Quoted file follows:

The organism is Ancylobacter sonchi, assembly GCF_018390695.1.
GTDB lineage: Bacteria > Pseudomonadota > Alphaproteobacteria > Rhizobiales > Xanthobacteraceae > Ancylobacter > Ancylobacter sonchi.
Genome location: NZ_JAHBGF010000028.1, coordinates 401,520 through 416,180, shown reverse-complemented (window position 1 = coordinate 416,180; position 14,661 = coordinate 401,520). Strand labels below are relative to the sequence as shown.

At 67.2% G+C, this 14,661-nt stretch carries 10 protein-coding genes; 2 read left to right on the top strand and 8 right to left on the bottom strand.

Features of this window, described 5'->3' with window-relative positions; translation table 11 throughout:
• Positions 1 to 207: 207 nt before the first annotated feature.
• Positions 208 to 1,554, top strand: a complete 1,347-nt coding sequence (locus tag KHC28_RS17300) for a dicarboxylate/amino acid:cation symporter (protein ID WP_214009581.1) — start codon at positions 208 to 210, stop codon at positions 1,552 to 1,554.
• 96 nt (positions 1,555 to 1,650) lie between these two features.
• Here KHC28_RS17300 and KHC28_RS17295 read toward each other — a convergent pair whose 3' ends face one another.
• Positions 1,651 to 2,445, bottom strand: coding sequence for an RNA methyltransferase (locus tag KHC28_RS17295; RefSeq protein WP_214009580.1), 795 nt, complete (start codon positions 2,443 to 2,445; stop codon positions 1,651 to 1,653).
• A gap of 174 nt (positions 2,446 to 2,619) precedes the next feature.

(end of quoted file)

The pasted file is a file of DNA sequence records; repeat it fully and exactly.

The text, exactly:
The organism is Ancylobacter sonchi, assembly GCF_018390695.1.
GTDB lineage: Bacteria > Pseudomonadota > Alphaproteobacteria > Rhizobiales > Xanthobacteraceae > Ancylobacter > Ancylobacter sonchi.
Genome location: NZ_JAHBGF010000028.1, coordinates 401,520 through 416,180, shown reverse-complemented (window position 1 = coordinate 416,180; position 14,661 = coordinate 401,520). Strand labels below are relative to the sequence as shown.

At 67.2% G+C, this 14,661-nt stretch carries 10 protein-coding genes; 2 read left to right on the top strand and 8 right to left on the bottom strand.

Features of this window, described 5'->3' with window-relative positions; translation table 11 throughout:
• Positions 1 to 207: 207 nt before the first annotated feature.
• Positions 208 to 1,554, top strand: a complete 1,347-nt coding sequence (locus tag KHC28_RS17300) for a dicarboxylate/amino acid:cation symporter (protein ID WP_214009581.1) — start codon at positions 208 to 210, stop codon at positions 1,552 to 1,554.
• 96 nt (positions 1,555 to 1,650) lie between these two features.
• Here KHC28_RS17300 and KHC28_RS17295 read toward each other — a convergent pair whose 3' ends face one another.
• Positions 1,651 to 2,445, bottom strand: coding sequence for an RNA methyltransferase (locus tag KHC28_RS17295; RefSeq protein WP_214009580.1), 795 nt, complete (start codon positions 2,443 to 2,445; stop codon positions 1,651 to 1,653).
• A gap of 174 nt (positions 2,446 to 2,619) precedes the next feature.